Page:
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Project of social benefit award

by Free Software Foundation Contributions Published on May 19, 2011 12:48 PM
This award is given out annually. It was first awarded in 2005.

The Award for Projects of Social Benefit is presented to the project or team responsible for applying free software, or the ideas of the free software movement, in a project that intentionally and significantly benefits society in other aspects of life.

We look to recognize projects or teams that encourage people to cooperate in freedom to accomplish social tasks. A long-term commitment to one's project (or the potential for a long-term commitment) is crucial to this end.

This award stresses the use of free software in the service of humanity. We have deliberately chosen this broad criterion so that many different areas of activity can be considered. However, one area that is not included is that of free software itself. Projects with a primary goal of promoting or advancing free software are not eligible for this award (we honor individuals working on those projects with our annual Award for the Advancement of Free Software).

We will consider any project or team that uses free software or its philosophy to address a goal important to society. To qualify, a project must use free software, produce free documentation, or use the idea of free software as defined in the Free Software Definition. Projects that promote or depend on the use of non-free software are not eligible for this award. Commercial projects are not excluded, but commercial success is not our scale for judging projects.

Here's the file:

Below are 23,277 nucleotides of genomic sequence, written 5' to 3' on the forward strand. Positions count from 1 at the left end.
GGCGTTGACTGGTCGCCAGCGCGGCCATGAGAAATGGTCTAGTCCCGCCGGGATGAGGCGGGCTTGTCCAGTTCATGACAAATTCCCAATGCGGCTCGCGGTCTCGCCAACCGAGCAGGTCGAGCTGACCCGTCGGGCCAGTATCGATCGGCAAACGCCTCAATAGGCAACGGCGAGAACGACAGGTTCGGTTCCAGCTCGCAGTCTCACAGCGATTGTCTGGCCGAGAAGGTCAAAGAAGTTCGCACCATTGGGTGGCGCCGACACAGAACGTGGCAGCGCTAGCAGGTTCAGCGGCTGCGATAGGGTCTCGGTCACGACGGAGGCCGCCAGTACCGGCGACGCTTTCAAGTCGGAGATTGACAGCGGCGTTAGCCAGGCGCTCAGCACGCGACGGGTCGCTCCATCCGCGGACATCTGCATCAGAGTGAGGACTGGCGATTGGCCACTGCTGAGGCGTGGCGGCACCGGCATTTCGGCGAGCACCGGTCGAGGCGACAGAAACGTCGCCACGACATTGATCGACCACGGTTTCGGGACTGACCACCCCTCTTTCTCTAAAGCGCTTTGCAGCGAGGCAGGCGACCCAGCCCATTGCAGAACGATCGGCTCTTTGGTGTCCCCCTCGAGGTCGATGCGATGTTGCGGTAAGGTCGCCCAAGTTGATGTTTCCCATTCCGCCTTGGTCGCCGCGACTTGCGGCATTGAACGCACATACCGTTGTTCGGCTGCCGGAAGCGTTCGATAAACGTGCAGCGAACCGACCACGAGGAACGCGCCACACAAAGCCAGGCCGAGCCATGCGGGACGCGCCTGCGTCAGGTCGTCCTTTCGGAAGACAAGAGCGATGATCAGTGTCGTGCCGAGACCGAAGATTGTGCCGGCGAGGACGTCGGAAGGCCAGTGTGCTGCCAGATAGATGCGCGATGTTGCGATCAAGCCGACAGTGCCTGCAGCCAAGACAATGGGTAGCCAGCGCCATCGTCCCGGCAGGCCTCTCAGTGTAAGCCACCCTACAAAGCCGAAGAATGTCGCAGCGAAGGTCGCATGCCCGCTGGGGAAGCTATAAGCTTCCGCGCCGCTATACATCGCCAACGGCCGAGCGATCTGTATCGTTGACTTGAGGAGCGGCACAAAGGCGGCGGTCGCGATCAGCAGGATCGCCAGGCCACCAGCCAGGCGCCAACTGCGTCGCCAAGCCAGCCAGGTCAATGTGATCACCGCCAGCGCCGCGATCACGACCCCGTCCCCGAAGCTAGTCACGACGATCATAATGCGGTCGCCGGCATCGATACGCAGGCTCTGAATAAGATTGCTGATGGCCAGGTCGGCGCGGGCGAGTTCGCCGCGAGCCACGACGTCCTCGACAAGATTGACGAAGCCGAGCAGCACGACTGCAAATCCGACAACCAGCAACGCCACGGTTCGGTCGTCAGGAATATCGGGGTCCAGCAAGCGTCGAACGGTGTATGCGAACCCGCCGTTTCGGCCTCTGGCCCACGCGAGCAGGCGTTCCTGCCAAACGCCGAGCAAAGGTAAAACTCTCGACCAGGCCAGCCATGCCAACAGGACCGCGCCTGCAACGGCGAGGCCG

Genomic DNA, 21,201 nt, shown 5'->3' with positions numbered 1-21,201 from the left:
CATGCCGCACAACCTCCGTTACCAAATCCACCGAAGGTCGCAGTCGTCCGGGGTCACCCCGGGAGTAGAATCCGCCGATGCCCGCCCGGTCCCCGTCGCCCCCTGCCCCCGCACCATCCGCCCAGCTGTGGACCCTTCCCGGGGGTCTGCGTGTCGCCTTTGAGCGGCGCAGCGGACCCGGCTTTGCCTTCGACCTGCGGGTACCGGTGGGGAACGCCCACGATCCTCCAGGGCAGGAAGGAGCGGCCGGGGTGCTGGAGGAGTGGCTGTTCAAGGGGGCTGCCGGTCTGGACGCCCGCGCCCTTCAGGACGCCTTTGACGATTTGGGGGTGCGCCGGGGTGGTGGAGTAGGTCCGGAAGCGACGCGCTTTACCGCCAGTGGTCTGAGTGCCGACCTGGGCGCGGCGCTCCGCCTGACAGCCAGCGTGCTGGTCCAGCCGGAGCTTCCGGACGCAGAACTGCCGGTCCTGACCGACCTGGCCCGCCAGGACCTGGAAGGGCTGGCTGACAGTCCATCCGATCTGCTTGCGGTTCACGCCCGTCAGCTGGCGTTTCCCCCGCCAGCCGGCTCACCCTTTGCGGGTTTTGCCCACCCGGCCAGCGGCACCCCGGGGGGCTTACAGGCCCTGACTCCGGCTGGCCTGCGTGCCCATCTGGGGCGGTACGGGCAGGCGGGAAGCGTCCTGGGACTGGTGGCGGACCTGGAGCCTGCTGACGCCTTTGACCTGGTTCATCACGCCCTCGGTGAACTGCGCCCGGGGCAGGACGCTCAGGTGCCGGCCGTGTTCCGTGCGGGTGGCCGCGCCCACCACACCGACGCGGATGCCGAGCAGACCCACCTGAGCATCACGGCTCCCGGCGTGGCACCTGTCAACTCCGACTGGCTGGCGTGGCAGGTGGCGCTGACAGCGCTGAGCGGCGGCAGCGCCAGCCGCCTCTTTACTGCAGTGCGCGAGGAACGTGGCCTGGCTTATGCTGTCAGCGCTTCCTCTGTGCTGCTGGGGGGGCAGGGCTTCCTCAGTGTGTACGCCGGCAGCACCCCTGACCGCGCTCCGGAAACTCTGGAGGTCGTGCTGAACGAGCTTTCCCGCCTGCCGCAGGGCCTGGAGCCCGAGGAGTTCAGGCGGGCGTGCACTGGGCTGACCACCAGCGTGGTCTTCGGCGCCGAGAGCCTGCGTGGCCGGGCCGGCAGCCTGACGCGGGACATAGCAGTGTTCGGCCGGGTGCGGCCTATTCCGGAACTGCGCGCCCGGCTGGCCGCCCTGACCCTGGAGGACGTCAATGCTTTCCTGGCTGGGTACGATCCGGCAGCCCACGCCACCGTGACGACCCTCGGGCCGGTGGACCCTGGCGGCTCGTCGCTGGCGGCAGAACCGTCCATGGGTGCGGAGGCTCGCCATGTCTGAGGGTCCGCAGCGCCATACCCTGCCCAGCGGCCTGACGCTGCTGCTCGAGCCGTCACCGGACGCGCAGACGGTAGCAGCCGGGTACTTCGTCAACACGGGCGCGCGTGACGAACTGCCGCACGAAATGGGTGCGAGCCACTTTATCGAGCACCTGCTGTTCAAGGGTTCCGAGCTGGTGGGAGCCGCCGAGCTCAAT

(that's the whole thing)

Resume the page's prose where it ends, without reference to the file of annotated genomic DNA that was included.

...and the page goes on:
In 2014, GNOME Foundation's Outreach Program for Women (OPW) received the award, in recognition of its work to involve women and genderqueer people in free software development. OPW's work benefits society more broadly, addressing gender discrimination by empowering women to develop leadership and development skills in a society which runs on technology. Karen Sandler and Marina Zhurakhinskaya accepted the award on behalf of OPW.

Previous winners have included OpenMRS, GNU Health, Tor, the Internet Archive, Creative Commons, Groklaw, the Sahana project, and Wikipedia.

Title Effective Date
News Item The Free Software Foundation opens nominations for the 17th annual Free Software Awards Oct 17, 2014 01:05 PM
News Item D source code Matthew Garrett, GNOME Foundation's Outreach Program for Women are Free Software Award winners Mar 22, 2014 07:10 PM
Blog Entry text/texmacs Who takes free software to new heights? Oct 03, 2013 07:15 PM
News Item D source code 2012 Free Software Award winners announced Mar 23, 2013 06:35 PM
Blog Entry Last day to submit Free Software Awards nominations! Nov 15, 2012 02:05 PM
Blog Entry Nominate your free software heroes Oct 18, 2012 05:20 PM
News Item The Free Software Foundation opens nominations for the 15th Annual Free Software Awards Oct 15, 2012 01:10 PM
News Item D source code 2011 Free Software Awards announced Mar 26, 2012 02:10 PM
News Item D source code 2010 Free Software Awards announced Mar 22, 2011 06:30 PM
News Item 2009 Free Software Awards Announced Mar 20, 2010 05:30 PM
News Item Wietse Venema and Creative Commons announced as winners of the 2008 annual free software awards Mar 24, 2009 04:20 PM
News Item Harald Welte and Groklaw announced as winners of the FSF's 2007 annual free software awards Mar 19, 2008 02:15 PM
News Item Sahana wins the 2006 social benefit award Mar 26, 2007 11:10 AM
News Item Troff document Wikipedia received the FSF award for projects of social benefit Mar 29, 2006 12:00 AM
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